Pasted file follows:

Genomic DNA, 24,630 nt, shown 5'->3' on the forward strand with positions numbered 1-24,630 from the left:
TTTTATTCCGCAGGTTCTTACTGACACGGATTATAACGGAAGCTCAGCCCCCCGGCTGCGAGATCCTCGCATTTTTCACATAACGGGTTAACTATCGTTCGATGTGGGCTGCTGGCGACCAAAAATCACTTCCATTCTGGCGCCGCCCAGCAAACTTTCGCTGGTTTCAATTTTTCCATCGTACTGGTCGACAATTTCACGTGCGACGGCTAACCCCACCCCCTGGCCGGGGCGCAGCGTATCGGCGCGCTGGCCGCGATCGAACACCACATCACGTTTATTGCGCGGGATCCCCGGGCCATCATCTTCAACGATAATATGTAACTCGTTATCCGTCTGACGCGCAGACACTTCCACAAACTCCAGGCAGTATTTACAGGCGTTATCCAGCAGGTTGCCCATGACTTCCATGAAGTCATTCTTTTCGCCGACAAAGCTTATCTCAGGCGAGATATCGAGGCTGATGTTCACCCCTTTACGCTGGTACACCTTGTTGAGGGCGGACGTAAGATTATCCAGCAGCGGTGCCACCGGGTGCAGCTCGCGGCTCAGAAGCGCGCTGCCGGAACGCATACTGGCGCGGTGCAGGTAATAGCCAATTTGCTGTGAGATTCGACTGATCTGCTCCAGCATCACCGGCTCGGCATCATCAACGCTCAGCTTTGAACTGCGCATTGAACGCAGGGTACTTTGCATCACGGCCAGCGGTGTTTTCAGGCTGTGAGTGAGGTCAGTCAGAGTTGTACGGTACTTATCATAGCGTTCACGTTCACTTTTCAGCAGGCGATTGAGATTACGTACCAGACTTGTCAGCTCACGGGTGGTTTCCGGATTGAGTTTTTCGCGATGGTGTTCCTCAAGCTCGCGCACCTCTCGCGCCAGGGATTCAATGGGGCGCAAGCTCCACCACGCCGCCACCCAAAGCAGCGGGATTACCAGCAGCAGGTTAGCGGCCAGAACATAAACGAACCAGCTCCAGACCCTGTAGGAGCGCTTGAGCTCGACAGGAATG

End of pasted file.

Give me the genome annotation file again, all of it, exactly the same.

Genomic DNA, 24,630 nt, shown 5'->3' on the forward strand with positions numbered 1-24,630 from the left:
TTTTATTCCGCAGGTTCTTACTGACACGGATTATAACGGAAGCTCAGCCCCCCGGCTGCGAGATCCTCGCATTTTTCACATAACGGGTTAACTATCGTTCGATGTGGGCTGCTGGCGACCAAAAATCACTTCCATTCTGGCGCCGCCCAGCAAACTTTCGCTGGTTTCAATTTTTCCATCGTACTGGTCGACAATTTCACGTGCGACGGCTAACCCCACCCCCTGGCCGGGGCGCAGCGTATCGGCGCGCTGGCCGCGATCGAACACCACATCACGTTTATTGCGCGGGATCCCCGGGCCATCATCTTCAACGATAATATGTAACTCGTTATCCGTCTGACGCGCAGACACTTCCACAAACTCCAGGCAGTATTTACAGGCGTTATCCAGCAGGTTGCCCATGACTTCCATGAAGTCATTCTTTTCGCCGACAAAGCTTATCTCAGGCGAGATATCGAGGCTGATGTTCACCCCTTTACGCTGGTACACCTTGTTGAGGGCGGACGTAAGATTATCCAGCAGCGGTGCCACCGGGTGCAGCTCGCGGCTCAGAAGCGCGCTGCCGGAACGCATACTGGCGCGGTGCAGGTAATAGCCAATTTGCTGTGAGATTCGACTGATCTGCTCCAGCATCACCGGCTCGGCATCATCAACGCTCAGCTTTGAACTGCGCATTGAACGCAGGGTACTTTGCATCACGGCCAGCGGTGTTTTCAGGCTGTGAGTGAGGTCAGTCAGAGTTGTACGGTACTTATCATAGCGTTCACGTTCACTTTTCAGCAGGCGATTGAGATTACGTACCAGACTTGTCAGCTCACGGGTGGTTTCCGGATTGAGTTTTTCGCGATGGTGTTCCTCAAGCTCGCGCACCTCTCGCGCCAGGGATTCAATGGGGCGCAAGCTCCACCACGCCGCCACCCAAAGCAGCGGGATTACCAGCAGCAGGTTAGCGGCCAGAACATAAACGAACCAGCTCCAGACCCTGTAGGAGCGCTTGAGCTCGACAGGAATG